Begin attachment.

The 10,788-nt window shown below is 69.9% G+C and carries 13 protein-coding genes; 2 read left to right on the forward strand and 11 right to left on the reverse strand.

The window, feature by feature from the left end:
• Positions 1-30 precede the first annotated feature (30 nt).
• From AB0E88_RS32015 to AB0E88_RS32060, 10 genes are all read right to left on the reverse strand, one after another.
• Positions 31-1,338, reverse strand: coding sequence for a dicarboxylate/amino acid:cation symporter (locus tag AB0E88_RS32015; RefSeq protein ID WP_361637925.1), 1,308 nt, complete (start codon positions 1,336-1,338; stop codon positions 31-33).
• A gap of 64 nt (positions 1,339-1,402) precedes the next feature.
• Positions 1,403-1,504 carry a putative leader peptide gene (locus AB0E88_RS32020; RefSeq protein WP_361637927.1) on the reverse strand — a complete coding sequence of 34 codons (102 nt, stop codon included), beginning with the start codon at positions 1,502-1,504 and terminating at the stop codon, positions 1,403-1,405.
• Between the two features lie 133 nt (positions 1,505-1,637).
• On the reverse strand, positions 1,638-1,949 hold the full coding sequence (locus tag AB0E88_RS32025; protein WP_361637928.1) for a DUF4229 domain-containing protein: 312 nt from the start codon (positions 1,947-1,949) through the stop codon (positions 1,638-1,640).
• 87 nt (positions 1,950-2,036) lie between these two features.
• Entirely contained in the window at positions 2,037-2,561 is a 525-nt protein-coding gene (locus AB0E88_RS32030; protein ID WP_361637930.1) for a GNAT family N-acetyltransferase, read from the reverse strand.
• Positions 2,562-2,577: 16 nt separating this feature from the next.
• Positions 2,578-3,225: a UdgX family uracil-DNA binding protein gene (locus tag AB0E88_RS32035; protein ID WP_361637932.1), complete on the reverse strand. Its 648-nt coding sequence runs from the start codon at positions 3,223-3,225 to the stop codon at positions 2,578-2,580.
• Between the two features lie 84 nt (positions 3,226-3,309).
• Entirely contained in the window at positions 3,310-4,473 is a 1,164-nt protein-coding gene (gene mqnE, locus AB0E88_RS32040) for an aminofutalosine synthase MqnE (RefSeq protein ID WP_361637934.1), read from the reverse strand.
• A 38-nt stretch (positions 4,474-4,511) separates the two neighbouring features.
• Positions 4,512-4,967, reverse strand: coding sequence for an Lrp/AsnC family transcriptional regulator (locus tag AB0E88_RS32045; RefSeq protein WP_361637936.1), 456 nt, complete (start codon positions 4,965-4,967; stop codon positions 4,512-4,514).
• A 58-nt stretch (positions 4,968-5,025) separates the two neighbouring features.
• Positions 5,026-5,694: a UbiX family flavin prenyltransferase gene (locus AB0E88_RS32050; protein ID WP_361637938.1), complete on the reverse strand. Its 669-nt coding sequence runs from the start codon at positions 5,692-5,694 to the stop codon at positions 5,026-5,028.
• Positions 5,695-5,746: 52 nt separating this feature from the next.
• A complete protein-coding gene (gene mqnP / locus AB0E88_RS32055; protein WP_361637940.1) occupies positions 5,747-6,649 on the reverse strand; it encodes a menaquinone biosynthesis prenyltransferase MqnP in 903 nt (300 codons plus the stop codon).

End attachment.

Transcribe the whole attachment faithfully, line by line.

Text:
The 10,788-nt window shown below is 69.9% G+C and carries 13 protein-coding genes; 2 read left to right on the forward strand and 11 right to left on the reverse strand.

The window, feature by feature from the left end:
• Positions 1-30 precede the first annotated feature (30 nt).
• From AB0E88_RS32015 to AB0E88_RS32060, 10 genes are all read right to left on the reverse strand, one after another.
• Positions 31-1,338, reverse strand: coding sequence for a dicarboxylate/amino acid:cation symporter (locus tag AB0E88_RS32015; RefSeq protein ID WP_361637925.1), 1,308 nt, complete (start codon positions 1,336-1,338; stop codon positions 31-33).
• A gap of 64 nt (positions 1,339-1,402) precedes the next feature.
• Positions 1,403-1,504 carry a putative leader peptide gene (locus AB0E88_RS32020; RefSeq protein WP_361637927.1) on the reverse strand — a complete coding sequence of 34 codons (102 nt, stop codon included), beginning with the start codon at positions 1,502-1,504 and terminating at the stop codon, positions 1,403-1,405.
• Between the two features lie 133 nt (positions 1,505-1,637).
• On the reverse strand, positions 1,638-1,949 hold the full coding sequence (locus tag AB0E88_RS32025; protein WP_361637928.1) for a DUF4229 domain-containing protein: 312 nt from the start codon (positions 1,947-1,949) through the stop codon (positions 1,638-1,640).
• 87 nt (positions 1,950-2,036) lie between these two features.
• Entirely contained in the window at positions 2,037-2,561 is a 525-nt protein-coding gene (locus AB0E88_RS32030; protein ID WP_361637930.1) for a GNAT family N-acetyltransferase, read from the reverse strand.
• Positions 2,562-2,577: 16 nt separating this feature from the next.
• Positions 2,578-3,225: a UdgX family uracil-DNA binding protein gene (locus tag AB0E88_RS32035; protein ID WP_361637932.1), complete on the reverse strand. Its 648-nt coding sequence runs from the start codon at positions 3,223-3,225 to the stop codon at positions 2,578-2,580.
• Between the two features lie 84 nt (positions 3,226-3,309).
• Entirely contained in the window at positions 3,310-4,473 is a 1,164-nt protein-coding gene (gene mqnE, locus AB0E88_RS32040) for an aminofutalosine synthase MqnE (RefSeq protein ID WP_361637934.1), read from the reverse strand.
• A 38-nt stretch (positions 4,474-4,511) separates the two neighbouring features.
• Positions 4,512-4,967, reverse strand: coding sequence for an Lrp/AsnC family transcriptional regulator (locus tag AB0E88_RS32045; RefSeq protein WP_361637936.1), 456 nt, complete (start codon positions 4,965-4,967; stop codon positions 4,512-4,514).
• A 58-nt stretch (positions 4,968-5,025) separates the two neighbouring features.
• Positions 5,026-5,694: a UbiX family flavin prenyltransferase gene (locus AB0E88_RS32050; protein ID WP_361637938.1), complete on the reverse strand. Its 669-nt coding sequence runs from the start codon at positions 5,692-5,694 to the stop codon at positions 5,026-5,028.
• Positions 5,695-5,746: 52 nt separating this feature from the next.
• A complete protein-coding gene (gene mqnP / locus AB0E88_RS32055; protein WP_361637940.1) occupies positions 5,747-6,649 on the reverse strand; it encodes a menaquinone biosynthesis prenyltransferase MqnP in 903 nt (300 codons plus the stop codon).